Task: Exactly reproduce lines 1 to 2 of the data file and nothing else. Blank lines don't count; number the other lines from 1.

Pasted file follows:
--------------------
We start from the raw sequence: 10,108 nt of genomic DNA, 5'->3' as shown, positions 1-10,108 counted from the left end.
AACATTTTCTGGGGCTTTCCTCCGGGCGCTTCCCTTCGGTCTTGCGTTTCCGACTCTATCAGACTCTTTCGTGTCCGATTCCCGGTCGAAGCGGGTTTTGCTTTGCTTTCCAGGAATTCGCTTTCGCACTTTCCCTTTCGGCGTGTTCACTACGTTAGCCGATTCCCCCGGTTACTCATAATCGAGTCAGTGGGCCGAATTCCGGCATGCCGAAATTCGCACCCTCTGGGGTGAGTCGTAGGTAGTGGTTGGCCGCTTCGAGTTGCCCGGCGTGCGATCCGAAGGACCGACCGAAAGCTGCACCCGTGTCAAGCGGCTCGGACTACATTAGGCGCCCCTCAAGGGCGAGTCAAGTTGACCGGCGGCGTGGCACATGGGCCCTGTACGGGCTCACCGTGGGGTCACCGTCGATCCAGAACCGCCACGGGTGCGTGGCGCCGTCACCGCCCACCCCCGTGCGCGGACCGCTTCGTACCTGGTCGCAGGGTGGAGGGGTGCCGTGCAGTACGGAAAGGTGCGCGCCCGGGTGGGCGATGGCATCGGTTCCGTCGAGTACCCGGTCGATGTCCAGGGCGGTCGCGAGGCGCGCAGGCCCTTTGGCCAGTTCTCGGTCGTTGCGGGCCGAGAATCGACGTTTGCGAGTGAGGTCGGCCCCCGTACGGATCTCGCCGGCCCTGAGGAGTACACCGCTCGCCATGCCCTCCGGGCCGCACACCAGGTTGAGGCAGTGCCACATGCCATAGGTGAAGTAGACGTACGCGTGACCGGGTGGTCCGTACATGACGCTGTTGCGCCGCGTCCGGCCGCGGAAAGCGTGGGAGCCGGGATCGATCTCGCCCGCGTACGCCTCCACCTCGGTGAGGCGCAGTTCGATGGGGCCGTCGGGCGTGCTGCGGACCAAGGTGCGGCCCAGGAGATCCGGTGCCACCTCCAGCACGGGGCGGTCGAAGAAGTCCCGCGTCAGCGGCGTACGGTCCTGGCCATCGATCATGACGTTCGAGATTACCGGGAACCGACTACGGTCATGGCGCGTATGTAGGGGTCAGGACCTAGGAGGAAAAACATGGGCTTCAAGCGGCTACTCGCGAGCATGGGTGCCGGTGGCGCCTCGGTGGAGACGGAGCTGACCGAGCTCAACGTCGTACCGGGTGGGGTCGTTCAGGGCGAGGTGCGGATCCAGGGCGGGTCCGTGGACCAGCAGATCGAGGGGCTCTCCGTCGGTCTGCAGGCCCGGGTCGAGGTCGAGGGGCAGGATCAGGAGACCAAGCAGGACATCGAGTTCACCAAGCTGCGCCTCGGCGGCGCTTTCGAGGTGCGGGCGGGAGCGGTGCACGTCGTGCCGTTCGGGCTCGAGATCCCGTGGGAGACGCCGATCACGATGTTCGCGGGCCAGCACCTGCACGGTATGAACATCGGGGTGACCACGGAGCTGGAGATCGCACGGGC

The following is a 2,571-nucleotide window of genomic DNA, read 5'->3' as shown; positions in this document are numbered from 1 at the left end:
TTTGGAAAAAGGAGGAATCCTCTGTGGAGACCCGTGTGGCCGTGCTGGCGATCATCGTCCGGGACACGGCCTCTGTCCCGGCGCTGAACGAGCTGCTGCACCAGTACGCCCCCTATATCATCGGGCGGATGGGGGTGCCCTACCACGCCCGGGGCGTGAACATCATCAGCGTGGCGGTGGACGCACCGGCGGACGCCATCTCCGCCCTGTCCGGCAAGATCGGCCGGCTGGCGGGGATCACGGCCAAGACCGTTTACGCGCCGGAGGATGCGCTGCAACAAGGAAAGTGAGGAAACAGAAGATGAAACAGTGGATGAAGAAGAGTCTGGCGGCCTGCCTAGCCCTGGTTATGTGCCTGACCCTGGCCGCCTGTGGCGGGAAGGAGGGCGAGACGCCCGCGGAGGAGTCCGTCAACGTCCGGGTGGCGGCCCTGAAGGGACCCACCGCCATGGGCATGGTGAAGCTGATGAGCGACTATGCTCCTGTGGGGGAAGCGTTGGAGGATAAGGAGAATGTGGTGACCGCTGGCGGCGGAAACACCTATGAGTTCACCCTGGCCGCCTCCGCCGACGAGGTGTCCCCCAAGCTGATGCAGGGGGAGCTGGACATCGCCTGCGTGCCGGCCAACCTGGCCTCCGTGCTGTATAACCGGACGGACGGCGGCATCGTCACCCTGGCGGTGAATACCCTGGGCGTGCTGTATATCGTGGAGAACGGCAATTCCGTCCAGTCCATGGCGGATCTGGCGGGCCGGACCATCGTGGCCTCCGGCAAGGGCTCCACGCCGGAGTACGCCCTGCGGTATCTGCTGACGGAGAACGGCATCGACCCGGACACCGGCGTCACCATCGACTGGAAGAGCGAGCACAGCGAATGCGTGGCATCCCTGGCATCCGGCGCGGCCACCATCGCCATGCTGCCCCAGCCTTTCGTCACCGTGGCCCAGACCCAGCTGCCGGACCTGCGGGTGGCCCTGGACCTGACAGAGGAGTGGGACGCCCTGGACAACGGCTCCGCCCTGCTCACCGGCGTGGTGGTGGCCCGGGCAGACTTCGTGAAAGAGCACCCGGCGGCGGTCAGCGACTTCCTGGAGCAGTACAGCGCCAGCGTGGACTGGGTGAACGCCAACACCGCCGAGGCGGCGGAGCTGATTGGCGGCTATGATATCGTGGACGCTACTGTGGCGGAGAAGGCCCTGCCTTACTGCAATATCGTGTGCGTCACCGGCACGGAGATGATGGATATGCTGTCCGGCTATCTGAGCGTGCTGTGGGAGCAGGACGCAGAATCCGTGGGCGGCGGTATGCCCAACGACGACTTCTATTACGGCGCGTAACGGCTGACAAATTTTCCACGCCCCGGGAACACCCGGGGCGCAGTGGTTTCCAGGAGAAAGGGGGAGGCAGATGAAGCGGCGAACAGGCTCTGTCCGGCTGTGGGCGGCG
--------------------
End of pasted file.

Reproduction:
We start from the raw sequence: 10,108 nt of genomic DNA, 5'->3' as shown, positions 1-10,108 counted from the left end.
AACATTTTCTGGGGCTTTCCTCCGGGCGCTTCCCTTCGGTCTTGCGTTTCCGACTCTATCAGACTCTTTCGTGTCCGATTCCCGGTCGAAGCGGGTTTTGCTTTGCTTTCCAGGAATTCGCTTTCGCACTTTCCCTTTCGGCGTGTTCACTACGTTAGCCGATTCCCCCGGTTACTCATAATCGAGTCAGTGGGCCGAATTCCGGCATGCCGAAATTCGCACCCTCTGGGGTGAGTCGTAGGTAGTGGTTGGCCGCTTCGAGTTGCCCGGCGTGCGATCCGAAGGACCGACCGAAAGCTGCACCCGTGTCAAGCGGCTCGGACTACATTAGGCGCCCCTCAAGGGCGAGTCAAGTTGACCGGCGGCGTGGCACATGGGCCCTGTACGGGCTCACCGTGGGGTCACCGTCGATCCAGAACCGCCACGGGTGCGTGGCGCCGTCACCGCCCACCCCCGTGCGCGGACCGCTTCGTACCTGGTCGCAGGGTGGAGGGGTGCCGTGCAGTACGGAAAGGTGCGCGCCCGGGTGGGCGATGGCATCGGTTCCGTCGAGTACCCGGTCGATGTCCAGGGCGGTCGCGAGGCGCGCAGGCCCTTTGGCCAGTTCTCGGTCGTTGCGGGCCGAGAATCGACGTTTGCGAGTGAGGTCGGCCCCCGTACGGATCTCGCCGGCCCTGAGGAGTACACCGCTCGCCATGCCCTCCGGGCCGCACACCAGGTTGAGGCAGTGCCACATGCCATAGGTGAAGTAGACGTACGCGTGACCGGGTGGTCCGTACATGACGCTGTTGCGCCGCGTCCGGCCGCGGAAAGCGTGGGAGCCGGGATCGATCTCGCCCGCGTACGCCTCCACCTCGGTGAGGCGCAGTTCGATGGGGCCGTCGGGCGTGCTGCGGACCAAGGTGCGGCCCAGGAGATCCGGTGCCACCTCCAGCACGGGGCGGTCGAAGAAGTCCCGCGTCAGCGGCGTACGGTCCTGGCCATCGATCATGACGTTCGAGATTACCGGGAACCGACTACGGTCATGGCGCGTATGTAGGGGTCAGGACCTAGGAGGAAAAACATGGGCTTCAAGCGGCTACTCGCGAGCATGGGTGCCGGTGGCGCCTCGGTGGAGACGGAGCTGACCGAGCTCAACGTCGTACCGGGTGGGGTCGTTCAGGGCGAGGTGCGGATCCAGGGCGGGTCCGTGGACCAGCAGATCGAGGGGCTCTCCGTCGGTCTGCAGGCCCGGGTCGAGGTCGAGGGGCAGGATCAGGAGACCAAGCAGGACATCGAGTTCACCAAGCTGCGCCTCGGCGGCGCTTTCGAGGTGCGGGCGGGAGCGGTGCACGTCGTGCCGTTCGGGCTCGAGATCCCGTGGGAGACGCCGATCACGATGTTCGCGGGCCAGCACCTGCACGGTATGAACATCGGGGTGACCACGGAGCTGGAGATCGCACGGGC